Yes, I live in Minnesota, the very state that’s home to Walnut Grove, the setting for the Little House show. And, no, I’ve never been to Walnut Grove, home to the Laura Ingalls Wilder Museum, and annual Wilder Pageant. It’s on my bucket list! And this summer, July 25 – 27, Walnut Grove is even hosting a Little House Cast Reunion.
So, since I haven’t been to Walnut Grove–yet–I thought I’d talk about my favorite historical landmark in the Twin Cities: the Mill Ruins Park area. Located on the west bank of the Mississippi River in downtown Minneapolis, it’s an area that transports the visitor back in time to the late 1800’s when flour milling was a huge industry. It’s the birth place of a few companies you might be familiar with: General Mills and Pillsbury.
Central to the area is the Mill City Museum. The Washburn A. Mill was built back in 1874 and, at that time, was the largest flour mill in the world. But a mere four years later, an explosion racked the area, killing and injuring a number of people, and destroying five mills. The *new* Washburn A Mill opened in 1880 and was once again considered the largest in the world until Pillsbury built a mill across the river in 1981. The mills fell into disuse through the 1900’s then, in 1991, Washburn A. Mill was again victim to fire, leaving much of the building in ruins. Many of those ruins are still there today, existing as part of the Mill City Museum. And today the museum is a fun, educational staple of the area.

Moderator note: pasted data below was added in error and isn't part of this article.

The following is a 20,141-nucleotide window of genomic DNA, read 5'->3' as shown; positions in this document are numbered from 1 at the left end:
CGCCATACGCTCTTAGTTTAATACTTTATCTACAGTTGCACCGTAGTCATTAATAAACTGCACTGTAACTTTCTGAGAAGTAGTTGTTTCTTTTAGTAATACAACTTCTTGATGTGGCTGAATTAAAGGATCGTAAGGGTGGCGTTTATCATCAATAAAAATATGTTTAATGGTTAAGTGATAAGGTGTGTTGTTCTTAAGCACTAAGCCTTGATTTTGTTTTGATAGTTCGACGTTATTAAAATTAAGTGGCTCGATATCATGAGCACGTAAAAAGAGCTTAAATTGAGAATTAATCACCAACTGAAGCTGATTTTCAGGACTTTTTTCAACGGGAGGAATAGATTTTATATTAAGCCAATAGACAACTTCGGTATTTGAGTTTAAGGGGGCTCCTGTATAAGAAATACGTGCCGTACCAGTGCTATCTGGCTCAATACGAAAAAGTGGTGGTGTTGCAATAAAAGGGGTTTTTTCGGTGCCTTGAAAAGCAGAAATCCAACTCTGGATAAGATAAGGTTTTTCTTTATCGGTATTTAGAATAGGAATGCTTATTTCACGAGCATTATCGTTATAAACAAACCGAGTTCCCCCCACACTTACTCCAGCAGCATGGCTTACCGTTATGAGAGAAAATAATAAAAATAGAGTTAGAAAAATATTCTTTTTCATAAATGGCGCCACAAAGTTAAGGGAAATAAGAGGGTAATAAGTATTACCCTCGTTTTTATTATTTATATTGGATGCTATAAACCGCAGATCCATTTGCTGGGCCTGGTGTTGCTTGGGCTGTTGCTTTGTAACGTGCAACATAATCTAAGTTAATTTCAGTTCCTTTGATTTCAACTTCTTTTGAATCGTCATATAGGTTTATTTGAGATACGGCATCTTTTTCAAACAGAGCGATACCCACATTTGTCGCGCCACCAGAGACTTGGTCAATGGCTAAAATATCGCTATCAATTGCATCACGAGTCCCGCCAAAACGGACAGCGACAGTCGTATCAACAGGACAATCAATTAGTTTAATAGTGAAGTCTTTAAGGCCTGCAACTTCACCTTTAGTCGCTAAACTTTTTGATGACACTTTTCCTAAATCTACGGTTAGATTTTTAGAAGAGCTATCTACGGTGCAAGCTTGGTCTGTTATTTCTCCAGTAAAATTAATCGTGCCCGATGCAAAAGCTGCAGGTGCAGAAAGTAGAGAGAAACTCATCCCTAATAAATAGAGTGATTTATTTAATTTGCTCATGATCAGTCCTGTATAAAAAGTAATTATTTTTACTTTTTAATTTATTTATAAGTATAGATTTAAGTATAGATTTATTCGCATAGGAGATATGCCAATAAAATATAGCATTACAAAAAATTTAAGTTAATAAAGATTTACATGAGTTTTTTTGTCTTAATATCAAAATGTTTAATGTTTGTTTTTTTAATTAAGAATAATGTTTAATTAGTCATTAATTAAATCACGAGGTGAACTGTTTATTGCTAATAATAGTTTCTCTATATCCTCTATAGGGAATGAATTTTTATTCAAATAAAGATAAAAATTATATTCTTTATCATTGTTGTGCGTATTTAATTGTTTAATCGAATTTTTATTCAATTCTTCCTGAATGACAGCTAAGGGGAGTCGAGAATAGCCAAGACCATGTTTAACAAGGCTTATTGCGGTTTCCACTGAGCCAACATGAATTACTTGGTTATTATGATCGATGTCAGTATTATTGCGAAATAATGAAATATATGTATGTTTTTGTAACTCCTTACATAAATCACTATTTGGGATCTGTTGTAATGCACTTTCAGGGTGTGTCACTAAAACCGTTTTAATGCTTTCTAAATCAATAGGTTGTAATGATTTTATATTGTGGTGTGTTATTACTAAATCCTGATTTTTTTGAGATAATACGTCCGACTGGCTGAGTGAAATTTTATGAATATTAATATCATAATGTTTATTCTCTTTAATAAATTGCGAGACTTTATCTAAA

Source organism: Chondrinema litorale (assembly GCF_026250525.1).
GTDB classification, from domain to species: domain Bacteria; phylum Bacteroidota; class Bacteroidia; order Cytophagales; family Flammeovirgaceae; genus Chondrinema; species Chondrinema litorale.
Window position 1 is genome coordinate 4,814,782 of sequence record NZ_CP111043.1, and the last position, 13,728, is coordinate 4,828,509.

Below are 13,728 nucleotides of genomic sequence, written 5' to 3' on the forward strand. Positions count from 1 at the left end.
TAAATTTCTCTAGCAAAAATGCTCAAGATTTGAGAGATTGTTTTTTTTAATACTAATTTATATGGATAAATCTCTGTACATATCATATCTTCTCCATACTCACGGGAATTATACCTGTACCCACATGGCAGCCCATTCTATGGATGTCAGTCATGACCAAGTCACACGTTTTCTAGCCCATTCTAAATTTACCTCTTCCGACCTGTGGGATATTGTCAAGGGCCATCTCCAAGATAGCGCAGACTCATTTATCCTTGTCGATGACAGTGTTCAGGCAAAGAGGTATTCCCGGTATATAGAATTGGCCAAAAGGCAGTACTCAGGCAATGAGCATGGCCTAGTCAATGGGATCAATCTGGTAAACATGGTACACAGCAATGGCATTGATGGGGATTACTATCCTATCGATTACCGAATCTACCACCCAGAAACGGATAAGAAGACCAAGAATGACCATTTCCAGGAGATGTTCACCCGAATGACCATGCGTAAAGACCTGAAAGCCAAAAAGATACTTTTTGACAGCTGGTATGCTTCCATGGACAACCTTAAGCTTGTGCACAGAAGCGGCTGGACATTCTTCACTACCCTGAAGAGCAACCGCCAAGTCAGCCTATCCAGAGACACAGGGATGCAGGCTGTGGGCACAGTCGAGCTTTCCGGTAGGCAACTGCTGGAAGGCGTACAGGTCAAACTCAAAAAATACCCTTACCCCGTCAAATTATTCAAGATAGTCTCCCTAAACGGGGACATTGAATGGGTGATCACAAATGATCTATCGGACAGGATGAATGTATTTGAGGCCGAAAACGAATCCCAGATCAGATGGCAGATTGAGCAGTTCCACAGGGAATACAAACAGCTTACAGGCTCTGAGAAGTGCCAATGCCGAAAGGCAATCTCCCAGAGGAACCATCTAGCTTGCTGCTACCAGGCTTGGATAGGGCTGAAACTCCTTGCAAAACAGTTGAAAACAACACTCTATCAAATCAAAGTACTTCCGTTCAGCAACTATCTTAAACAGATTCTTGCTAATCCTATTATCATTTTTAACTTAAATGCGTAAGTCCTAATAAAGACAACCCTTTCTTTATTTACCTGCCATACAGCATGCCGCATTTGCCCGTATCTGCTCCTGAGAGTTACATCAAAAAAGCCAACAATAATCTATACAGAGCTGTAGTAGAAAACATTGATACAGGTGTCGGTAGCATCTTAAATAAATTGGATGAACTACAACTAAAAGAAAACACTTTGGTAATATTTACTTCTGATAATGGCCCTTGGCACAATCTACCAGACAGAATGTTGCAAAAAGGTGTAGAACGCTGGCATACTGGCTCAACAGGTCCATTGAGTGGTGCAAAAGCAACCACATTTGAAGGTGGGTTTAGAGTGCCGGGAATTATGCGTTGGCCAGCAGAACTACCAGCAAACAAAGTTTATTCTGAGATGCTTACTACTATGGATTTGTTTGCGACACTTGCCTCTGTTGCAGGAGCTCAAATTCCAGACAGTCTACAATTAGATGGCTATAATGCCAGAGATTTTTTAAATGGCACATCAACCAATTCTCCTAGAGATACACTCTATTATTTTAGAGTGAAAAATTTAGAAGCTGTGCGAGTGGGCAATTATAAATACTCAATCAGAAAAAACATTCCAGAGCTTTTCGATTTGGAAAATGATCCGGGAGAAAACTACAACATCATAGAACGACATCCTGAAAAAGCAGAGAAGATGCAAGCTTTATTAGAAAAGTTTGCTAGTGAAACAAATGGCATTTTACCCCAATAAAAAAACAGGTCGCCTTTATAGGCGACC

For me, the best place to view the museum is from the Stone Arch Bridge. This bridge, built of limestone and granite from the area, was completed in 1883 for James J. Hill’s Manitoba Railway. It links the east and west banks of the Mississippi River in Minneapolis. The bridge was converted in 1994 to a pedestrian and bike trail and gives a panoramic view of the Minneapolis area including St. Anthony Falls and downtown Minneapolis.
What makes this area even more fun is that it’s surrounded by restaurants and shopping and walking paths. It’s easy to wile away an entire day there, and of course, it makes a great backdrop for a novel setting.
To be entered in a drawing for a copy of Rose’s The Widow’s Suitor, in the comments below let me know what your favorite historical site is in your area. Also, feel free to comment on all the posts from May 25, 2014 to now. The more often you comment, the more times your name will be entered into the drawing. Want to order Rose’s book today? Then click >here<.
Drawing is open to continental U.S. residents only and will be open until Friday, June 6, 2014 at midnight, central time zone.